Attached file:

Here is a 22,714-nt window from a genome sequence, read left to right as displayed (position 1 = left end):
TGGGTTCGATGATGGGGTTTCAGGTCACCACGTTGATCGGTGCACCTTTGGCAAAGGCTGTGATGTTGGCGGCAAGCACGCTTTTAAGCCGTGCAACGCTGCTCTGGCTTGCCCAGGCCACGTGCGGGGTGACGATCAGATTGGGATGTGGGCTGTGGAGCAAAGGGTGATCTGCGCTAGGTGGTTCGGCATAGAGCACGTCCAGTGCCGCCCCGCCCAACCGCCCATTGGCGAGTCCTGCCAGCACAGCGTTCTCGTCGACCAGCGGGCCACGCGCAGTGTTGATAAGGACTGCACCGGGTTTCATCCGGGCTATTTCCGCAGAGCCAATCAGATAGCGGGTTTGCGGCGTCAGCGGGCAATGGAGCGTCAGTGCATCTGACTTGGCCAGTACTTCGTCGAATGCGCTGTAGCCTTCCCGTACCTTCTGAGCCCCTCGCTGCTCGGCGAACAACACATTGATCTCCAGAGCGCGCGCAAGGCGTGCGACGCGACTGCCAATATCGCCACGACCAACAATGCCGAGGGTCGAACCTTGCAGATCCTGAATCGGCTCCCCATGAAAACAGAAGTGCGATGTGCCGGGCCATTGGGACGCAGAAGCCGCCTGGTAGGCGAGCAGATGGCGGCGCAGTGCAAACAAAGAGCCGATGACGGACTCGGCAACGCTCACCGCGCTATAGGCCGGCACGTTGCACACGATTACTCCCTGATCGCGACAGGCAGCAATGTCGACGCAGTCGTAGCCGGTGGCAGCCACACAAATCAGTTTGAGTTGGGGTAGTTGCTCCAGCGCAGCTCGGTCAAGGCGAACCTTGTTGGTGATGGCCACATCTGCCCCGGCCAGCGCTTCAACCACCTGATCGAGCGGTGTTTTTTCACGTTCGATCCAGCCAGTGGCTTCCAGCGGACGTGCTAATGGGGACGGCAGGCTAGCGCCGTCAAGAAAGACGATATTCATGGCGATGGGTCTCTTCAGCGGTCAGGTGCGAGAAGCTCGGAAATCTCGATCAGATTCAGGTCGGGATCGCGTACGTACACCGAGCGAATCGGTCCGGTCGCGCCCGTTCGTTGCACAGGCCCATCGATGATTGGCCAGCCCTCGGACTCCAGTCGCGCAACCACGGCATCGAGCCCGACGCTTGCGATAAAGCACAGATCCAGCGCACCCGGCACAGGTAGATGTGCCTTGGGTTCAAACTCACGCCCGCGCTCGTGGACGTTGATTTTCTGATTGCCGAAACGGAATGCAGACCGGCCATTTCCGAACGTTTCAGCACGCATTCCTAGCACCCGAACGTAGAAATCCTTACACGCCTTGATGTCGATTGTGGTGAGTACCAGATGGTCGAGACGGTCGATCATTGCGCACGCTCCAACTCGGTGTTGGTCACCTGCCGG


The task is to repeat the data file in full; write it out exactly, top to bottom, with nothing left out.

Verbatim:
Here is a 22,714-nt window from a genome sequence, read left to right as displayed (position 1 = left end):
TGGGTTCGATGATGGGGTTTCAGGTCACCACGTTGATCGGTGCACCTTTGGCAAAGGCTGTGATGTTGGCGGCAAGCACGCTTTTAAGCCGTGCAACGCTGCTCTGGCTTGCCCAGGCCACGTGCGGGGTGACGATCAGATTGGGATGTGGGCTGTGGAGCAAAGGGTGATCTGCGCTAGGTGGTTCGGCATAGAGCACGTCCAGTGCCGCCCCGCCCAACCGCCCATTGGCGAGTCCTGCCAGCACAGCGTTCTCGTCGACCAGCGGGCCACGCGCAGTGTTGATAAGGACTGCACCGGGTTTCATCCGGGCTATTTCCGCAGAGCCAATCAGATAGCGGGTTTGCGGCGTCAGCGGGCAATGGAGCGTCAGTGCATCTGACTTGGCCAGTACTTCGTCGAATGCGCTGTAGCCTTCCCGTACCTTCTGAGCCCCTCGCTGCTCGGCGAACAACACATTGATCTCCAGAGCGCGCGCAAGGCGTGCGACGCGACTGCCAATATCGCCACGACCAACAATGCCGAGGGTCGAACCTTGCAGATCCTGAATCGGCTCCCCATGAAAACAGAAGTGCGATGTGCCGGGCCATTGGGACGCAGAAGCCGCCTGGTAGGCGAGCAGATGGCGGCGCAGTGCAAACAAAGAGCCGATGACGGACTCGGCAACGCTCACCGCGCTATAGGCCGGCACGTTGCACACGATTACTCCCTGATCGCGACAGGCAGCAATGTCGACGCAGTCGTAGCCGGTGGCAGCCACACAAATCAGTTTGAGTTGGGGTAGTTGCTCCAGCGCAGCTCGGTCAAGGCGAACCTTGTTGGTGATGGCCACATCTGCCCCGGCCAGCGCTTCAACCACCTGATCGAGCGGTGTTTTTTCACGTTCGATCCAGCCAGTGGCTTCCAGCGGACGTGCTAATGGGGACGGCAGGCTAGCGCCGTCAAGAAAGACGATATTCATGGCGATGGGTCTCTTCAGCGGTCAGGTGCGAGAAGCTCGGAAATCTCGATCAGATTCAGGTCGGGATCGCGTACGTACACCGAGCGAATCGGTCCGGTCGCGCCCGTTCGTTGCACAGGCCCATCGATGATTGGCCAGCCCTCGGACTCCAGTCGCGCAACCACGGCATCGAGCCCGACGCTTGCGATAAAGCACAGATCCAGCGCACCCGGCACAGGTAGATGTGCCTTGGGTTCAAACTCACGCCCGCGCTCGTGGACGTTGATTTTCTGATTGCCGAAACGGAATGCAGACCGGCCATTTCCGAACGTTTCAGCACGCATTCCTAGCACCCGAACGTAGAAATCCTTACACGCCTTGATGTCGATTGTGGTGAGTACCAGATGGTCGAGACGGTCGATCATTGCGCACGCTCCAACTCGGTGTTGGTCACCTGCCGG